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In Photoshop CS6 for Photographers, author, photographer, and teacher Chris Orwig explores Photoshop from the perspective of the photographer.
The course details the features and techniques behind enhancing and retouching photos, preparing them for print and online publishing, and much more. Chris demonstrates how to make basic edits in Camera Raw, develop and save color profiles, work with layers and selections, tone and sharpen, and retouch images while retaining their natural character.
Chris also shares some creative tips and project ideas, such as converting a photo to black-and-white and enhancing a portrait with hand-painted masks. The course also covers workflow details, such as organizing images in Bridge and Mini Bridge, optimizing Photoshop preferences, and calibrating your monitor.
If someone wears a mask, that mask can either conceal or reveal a portion of their face. And in Photoshop, a mask does the same thing, allowing or blocking a layer or an adjustment. And masks are actually pretty interesting and really quite powerful. One of the ways that I like to think of a mask in Photoshop is similar to a stencil, and if you have a stencil, like these here, what a stencil does is it allows you to control where you actually paint something. So in this case, like let's say with the number seven, what I can do is go ahead and draw inside of this area, and here it's revealing just this adjustment inside of this fixed space here.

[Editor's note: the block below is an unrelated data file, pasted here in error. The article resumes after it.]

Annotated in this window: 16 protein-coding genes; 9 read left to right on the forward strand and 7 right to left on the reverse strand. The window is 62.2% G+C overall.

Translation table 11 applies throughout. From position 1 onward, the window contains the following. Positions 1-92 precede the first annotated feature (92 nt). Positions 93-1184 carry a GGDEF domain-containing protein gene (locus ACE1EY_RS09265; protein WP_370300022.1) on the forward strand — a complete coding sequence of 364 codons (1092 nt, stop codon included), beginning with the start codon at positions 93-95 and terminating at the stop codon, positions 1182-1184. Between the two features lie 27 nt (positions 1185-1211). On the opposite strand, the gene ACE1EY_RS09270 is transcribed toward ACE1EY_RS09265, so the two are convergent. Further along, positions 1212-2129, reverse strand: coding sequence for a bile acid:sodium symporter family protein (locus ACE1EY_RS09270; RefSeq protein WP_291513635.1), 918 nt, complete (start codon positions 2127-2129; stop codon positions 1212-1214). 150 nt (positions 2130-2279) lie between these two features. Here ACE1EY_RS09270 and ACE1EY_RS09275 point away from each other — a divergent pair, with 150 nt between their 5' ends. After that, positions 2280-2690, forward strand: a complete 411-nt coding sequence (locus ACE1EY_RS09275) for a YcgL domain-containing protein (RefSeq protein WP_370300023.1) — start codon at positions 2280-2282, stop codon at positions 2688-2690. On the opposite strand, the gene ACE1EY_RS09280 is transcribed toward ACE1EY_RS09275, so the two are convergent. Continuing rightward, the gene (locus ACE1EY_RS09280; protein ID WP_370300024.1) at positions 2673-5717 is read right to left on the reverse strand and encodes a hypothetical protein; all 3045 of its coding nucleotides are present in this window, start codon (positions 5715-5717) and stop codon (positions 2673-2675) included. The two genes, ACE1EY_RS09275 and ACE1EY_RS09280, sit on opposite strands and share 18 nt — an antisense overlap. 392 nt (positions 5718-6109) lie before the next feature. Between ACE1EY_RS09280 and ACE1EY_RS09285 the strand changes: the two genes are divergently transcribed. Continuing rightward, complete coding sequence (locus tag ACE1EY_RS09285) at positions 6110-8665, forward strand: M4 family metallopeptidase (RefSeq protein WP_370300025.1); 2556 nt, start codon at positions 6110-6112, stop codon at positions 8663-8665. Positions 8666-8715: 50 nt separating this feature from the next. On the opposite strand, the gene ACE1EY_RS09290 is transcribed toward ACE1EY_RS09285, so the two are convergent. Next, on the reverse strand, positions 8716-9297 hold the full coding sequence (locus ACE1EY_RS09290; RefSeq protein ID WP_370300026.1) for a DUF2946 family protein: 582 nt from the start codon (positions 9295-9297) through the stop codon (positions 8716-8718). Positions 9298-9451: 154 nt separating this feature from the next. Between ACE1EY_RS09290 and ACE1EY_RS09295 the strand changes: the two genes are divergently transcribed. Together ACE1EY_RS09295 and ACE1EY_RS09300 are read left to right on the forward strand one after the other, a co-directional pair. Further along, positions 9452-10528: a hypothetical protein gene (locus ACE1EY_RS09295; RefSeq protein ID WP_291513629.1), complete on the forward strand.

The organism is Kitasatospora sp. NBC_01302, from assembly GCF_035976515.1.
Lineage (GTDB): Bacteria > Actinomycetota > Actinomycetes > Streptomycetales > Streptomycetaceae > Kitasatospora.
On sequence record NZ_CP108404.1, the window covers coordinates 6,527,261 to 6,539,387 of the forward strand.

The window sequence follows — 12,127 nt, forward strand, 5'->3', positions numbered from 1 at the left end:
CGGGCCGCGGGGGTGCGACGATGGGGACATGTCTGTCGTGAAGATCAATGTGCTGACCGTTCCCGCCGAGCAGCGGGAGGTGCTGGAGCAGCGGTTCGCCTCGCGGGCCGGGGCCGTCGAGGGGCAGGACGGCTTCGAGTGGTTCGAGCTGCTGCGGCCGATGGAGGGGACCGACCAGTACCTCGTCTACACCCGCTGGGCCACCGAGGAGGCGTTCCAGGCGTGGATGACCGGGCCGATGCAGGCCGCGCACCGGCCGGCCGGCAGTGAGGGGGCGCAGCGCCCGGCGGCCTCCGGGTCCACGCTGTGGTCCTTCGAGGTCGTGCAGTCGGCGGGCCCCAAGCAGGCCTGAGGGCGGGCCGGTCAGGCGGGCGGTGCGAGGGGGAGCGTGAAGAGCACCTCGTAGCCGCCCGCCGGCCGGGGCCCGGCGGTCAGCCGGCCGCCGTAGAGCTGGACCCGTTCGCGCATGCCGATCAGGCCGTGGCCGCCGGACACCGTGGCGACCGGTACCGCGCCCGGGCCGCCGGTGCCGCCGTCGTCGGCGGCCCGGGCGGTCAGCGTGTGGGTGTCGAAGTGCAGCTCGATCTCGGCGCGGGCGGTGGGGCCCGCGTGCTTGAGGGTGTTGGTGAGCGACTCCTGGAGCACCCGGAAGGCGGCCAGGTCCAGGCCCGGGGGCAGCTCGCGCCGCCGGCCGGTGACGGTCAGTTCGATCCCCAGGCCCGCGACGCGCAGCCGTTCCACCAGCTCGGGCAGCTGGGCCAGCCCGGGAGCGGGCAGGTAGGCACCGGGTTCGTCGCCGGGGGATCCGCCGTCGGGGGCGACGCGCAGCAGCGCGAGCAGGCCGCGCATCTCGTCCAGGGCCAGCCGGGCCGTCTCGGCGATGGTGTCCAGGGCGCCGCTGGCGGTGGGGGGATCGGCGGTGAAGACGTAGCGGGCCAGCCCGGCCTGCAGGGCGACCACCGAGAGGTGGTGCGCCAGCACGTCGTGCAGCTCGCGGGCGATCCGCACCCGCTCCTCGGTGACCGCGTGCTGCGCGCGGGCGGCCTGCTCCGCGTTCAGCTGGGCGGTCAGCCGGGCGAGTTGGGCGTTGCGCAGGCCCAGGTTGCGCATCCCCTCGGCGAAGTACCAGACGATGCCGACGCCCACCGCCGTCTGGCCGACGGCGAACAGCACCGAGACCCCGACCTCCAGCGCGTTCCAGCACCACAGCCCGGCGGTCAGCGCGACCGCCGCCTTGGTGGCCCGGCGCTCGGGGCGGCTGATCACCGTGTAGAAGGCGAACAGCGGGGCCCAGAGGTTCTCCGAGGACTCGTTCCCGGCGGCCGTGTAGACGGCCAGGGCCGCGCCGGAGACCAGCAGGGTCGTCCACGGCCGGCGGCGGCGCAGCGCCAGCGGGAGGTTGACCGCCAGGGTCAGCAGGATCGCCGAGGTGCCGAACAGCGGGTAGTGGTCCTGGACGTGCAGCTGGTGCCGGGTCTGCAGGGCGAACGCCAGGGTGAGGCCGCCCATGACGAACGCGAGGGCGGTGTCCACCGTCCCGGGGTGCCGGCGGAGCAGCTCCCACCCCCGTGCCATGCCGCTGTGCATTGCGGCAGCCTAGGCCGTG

I remove the stencil, it then just shows me this nice context or this nice shape. And in Photoshop what we can do is we can create these stencil-like masks, yet we can re-edit them. And that's the beauty of working with masks in Photoshop. And one of the things that you want to do is you want to get really good at masking. I mean, really good, because it truly is one of the cornerstones of Photoshop, and if you can get good at masking, you can quickly get good at creating compelling photographs.
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